Fire Ecology

Frequently Asked Questions

Frequently Asked Questions

Q. How large/small an area will it work on?
A. Currently there have been patch burn studies conducted on units as small as 100 acres to areas over 20,000 acres in size. The results are all similar and have found many positive benefits of PB no matter the size of the unit.

Q. Will patch burning work in more arid parts of the country?
A. Patch burning has been conducted in areas with over 36 inches of annual rainfall to places that receive less than 18 inches of precipitation annually. In drier regions you may want to have a longer fire return interval, which coincides with fuel build-up. Patch burning conducted in these arid sections of the country has shown benefits to vegetation and wildlife, along with no differences on livestock production when compared to traditional management practices of the area. Historically fire occurred in all parts of the US, and if there was fire, grazing also occurred on these sites. Grazing may have not been carried out by large herbivores such as bison, but numerous other grazing animals of smaller size utilized these burned sites.

Q. Will patch burning work on reconstructed prairie or “go back lands”? 
A. Yes, patch burning will work on these sites as well. The native vegetation that has been planted or allowed to grow back are the same species that occurred there historically and are very adapted to fire and grazing at the proper stocking rate.

Q. Does patch burning require buffalo to work? 
A. Granted bison are the symbolic native ungulate we think of concerning the fire-grazing interaction, but with the proper stocking rate patch burning has been shown to work very well with either stocker cattle or cow/calf enterprises. At this time there has been no work done with other domestic livestock such as goats or sheep. But with the proper stocking rate, these animals should fit very well into the patch burning program.

Q. Can mowing be used effectively to replace grazing?  
A. One of the values of grazing is that it is selective, and both bison and cattle select strongly for grasses. Mowing is nonselective so the effects on vegetation differ from the effects of grazing. If grazing is out of the question, mowing might partially replace the effects of grazing, but it is important to recognize that prairie evolved under the interacting influence of fire and grazing, not fire and mowing.

Q. What season and frequency of burning (fire return interval) is required in patch burning? 
A. This depends upon the goals and objectives of the land manager. Burning in two different seasons of the year will create more diversity. Fire frequency depends upon climate and rate of fuel accumulation. One approach is to determine the historic fire return interval for your area and use it as a starting point. If you have large accumulations of fuel and the most recently burned patch is not grazed heavily, increase fire frequency. On the other hand, if fuel loads are light and there is excessive grazing pressure on all of the patches, decrease fire frequency.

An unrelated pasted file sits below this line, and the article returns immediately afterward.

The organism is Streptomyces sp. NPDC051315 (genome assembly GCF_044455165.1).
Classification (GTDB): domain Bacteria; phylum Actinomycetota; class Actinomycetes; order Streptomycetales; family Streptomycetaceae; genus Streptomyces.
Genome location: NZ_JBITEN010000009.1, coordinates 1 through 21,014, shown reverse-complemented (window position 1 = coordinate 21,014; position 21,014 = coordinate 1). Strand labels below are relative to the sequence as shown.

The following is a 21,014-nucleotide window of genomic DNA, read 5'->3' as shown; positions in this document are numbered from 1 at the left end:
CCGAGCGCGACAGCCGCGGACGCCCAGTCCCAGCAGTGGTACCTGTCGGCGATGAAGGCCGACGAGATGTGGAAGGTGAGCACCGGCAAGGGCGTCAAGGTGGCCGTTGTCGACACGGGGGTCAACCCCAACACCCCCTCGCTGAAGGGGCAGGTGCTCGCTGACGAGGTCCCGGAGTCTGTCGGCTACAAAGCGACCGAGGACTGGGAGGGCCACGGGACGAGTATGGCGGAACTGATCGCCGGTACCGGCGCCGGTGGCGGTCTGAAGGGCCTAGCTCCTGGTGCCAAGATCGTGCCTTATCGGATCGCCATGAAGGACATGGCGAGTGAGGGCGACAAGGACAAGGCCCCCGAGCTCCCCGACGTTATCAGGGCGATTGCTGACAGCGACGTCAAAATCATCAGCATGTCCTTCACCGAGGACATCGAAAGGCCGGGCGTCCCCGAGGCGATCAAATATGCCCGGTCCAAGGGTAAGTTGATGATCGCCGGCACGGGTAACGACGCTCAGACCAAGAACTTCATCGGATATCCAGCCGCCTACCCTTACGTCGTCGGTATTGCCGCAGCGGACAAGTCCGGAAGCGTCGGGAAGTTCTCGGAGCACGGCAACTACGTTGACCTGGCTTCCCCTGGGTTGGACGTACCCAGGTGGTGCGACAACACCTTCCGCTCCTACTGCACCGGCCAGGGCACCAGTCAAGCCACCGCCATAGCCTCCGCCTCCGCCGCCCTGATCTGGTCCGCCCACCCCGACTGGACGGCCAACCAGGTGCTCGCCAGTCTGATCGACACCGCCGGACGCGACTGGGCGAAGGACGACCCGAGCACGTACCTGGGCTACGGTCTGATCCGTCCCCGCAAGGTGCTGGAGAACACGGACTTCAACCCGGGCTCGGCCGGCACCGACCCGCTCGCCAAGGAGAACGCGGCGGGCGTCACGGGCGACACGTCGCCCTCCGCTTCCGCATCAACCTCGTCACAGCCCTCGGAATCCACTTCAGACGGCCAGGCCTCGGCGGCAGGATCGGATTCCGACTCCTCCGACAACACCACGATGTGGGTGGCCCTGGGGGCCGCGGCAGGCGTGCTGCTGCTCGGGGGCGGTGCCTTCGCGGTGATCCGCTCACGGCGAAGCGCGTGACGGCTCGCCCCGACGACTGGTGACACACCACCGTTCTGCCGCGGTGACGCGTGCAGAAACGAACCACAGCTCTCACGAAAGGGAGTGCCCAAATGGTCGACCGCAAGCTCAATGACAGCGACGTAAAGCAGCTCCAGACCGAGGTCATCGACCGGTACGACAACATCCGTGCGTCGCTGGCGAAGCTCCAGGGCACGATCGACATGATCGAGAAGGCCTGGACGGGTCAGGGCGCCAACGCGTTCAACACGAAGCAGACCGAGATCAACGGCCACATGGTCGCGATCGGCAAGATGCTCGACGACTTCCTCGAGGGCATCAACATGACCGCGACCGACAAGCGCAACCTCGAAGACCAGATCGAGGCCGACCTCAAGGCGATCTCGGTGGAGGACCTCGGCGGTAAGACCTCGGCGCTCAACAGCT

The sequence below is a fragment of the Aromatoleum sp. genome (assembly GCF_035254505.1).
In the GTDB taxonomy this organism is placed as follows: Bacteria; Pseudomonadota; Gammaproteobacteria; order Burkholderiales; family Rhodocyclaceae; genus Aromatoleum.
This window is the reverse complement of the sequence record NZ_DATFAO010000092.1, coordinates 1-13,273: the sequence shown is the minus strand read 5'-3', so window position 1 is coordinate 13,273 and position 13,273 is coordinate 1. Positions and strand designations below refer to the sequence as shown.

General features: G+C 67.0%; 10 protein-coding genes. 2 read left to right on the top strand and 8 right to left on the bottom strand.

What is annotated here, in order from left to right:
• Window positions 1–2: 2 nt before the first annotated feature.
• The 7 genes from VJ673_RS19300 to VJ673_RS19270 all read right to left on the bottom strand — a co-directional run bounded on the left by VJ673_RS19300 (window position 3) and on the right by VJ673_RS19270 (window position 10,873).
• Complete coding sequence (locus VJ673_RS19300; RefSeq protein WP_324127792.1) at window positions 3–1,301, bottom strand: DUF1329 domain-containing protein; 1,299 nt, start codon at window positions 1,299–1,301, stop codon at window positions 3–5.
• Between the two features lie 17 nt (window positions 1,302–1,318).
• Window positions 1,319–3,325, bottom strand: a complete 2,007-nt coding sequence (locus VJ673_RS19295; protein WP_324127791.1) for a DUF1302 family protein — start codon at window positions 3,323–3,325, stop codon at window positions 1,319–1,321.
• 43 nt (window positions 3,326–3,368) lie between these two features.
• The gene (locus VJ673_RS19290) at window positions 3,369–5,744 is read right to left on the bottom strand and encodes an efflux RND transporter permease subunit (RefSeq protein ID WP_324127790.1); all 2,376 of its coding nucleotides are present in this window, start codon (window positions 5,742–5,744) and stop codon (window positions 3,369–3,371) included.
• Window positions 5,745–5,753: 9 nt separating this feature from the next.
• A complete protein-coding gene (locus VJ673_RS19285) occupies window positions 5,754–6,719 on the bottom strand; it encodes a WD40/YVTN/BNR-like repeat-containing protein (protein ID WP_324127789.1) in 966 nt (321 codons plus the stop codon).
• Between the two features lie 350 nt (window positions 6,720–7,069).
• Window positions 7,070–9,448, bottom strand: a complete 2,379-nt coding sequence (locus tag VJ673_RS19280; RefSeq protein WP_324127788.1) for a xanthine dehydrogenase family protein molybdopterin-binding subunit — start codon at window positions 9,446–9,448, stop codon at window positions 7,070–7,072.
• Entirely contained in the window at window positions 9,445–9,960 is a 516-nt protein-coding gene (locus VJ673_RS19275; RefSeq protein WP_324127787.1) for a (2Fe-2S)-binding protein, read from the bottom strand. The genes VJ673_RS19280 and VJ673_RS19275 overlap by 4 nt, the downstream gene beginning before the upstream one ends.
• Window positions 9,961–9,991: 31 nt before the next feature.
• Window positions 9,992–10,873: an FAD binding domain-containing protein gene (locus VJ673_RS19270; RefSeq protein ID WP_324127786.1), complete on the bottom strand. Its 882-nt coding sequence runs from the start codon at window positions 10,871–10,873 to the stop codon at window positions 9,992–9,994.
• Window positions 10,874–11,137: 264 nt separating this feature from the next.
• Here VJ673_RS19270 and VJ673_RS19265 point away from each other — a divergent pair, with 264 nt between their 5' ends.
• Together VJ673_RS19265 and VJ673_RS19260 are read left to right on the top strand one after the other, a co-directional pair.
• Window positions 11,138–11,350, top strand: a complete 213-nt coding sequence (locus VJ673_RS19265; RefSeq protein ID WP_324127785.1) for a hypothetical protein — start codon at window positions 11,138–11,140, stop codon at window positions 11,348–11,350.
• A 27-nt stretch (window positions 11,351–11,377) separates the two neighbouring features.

Q. What stocking rate of cattle is required for successful application of patch burning?
A. Stocking rate is generally expressed as animal units (cows, steers, etc.)/unit of land area/unit of time, while carrying capacity is the stocking rate that is sustainable over a long period of time. The main question should be, how well does your stocking rate agree with the carrying capacity of the land. Moderate stocking rate fits this description, and moderate stocking results in sufficient fuel to carry a fire.

Q. Will patch burning work on CRP, WRP, and introduced pasture grasses? 
A. The full effects of patch burning will not be seen without grazing, but the use of patch burning in set-aside grasslands like CRP and WRP can help suppress woody plant encroachment, assist nutrient cycling, and create some diversity among plants and wildlife. If set-aside grasslands can be grazed, and WRP often allows grazing, patch burning should be effective.  Introduced pastures are designed to be a monoculture, with managers working to keep them uniform with grazing systems, herbicides and fertilizers. So trying to create heterogeneity in a homogenous system is counter intuitive. Still, using patch burning to create structural heterogeneity in these might have some value for some grassland wildlife species including songbirds.

Q. What size should the burn patches be? 
A. This depends on your management objectives and logistical constraints. For example, if you were trying to maximize useable space for Northern Bobwhite, 100 acre patches would not be ideal. The home range of quail is normally smaller than this, and since quail require various vegetation structures within their home range, you would want to have smaller patches. Therefore, five 20 acre patches would be preferable. However, this size may not be logistically feasible depending on the landscape, topography, firebreak locations, equipment and personnel available. A compromise might need to be met that will benefit the species managed for, but also be feasible for the land manager. Other species of wildlife will have different optimum patch sizes. If a land manager is trying to promote wildlife diversity, then various patch sizes might be most appropriate, assuming enough land is available.


There are many questions land managers have about patch burning, such as what season and frequency of burning (fire return interval) is required in patch burning? With the answer depending upon the goals and objectives of the land manager. Photo John R. Weir. 

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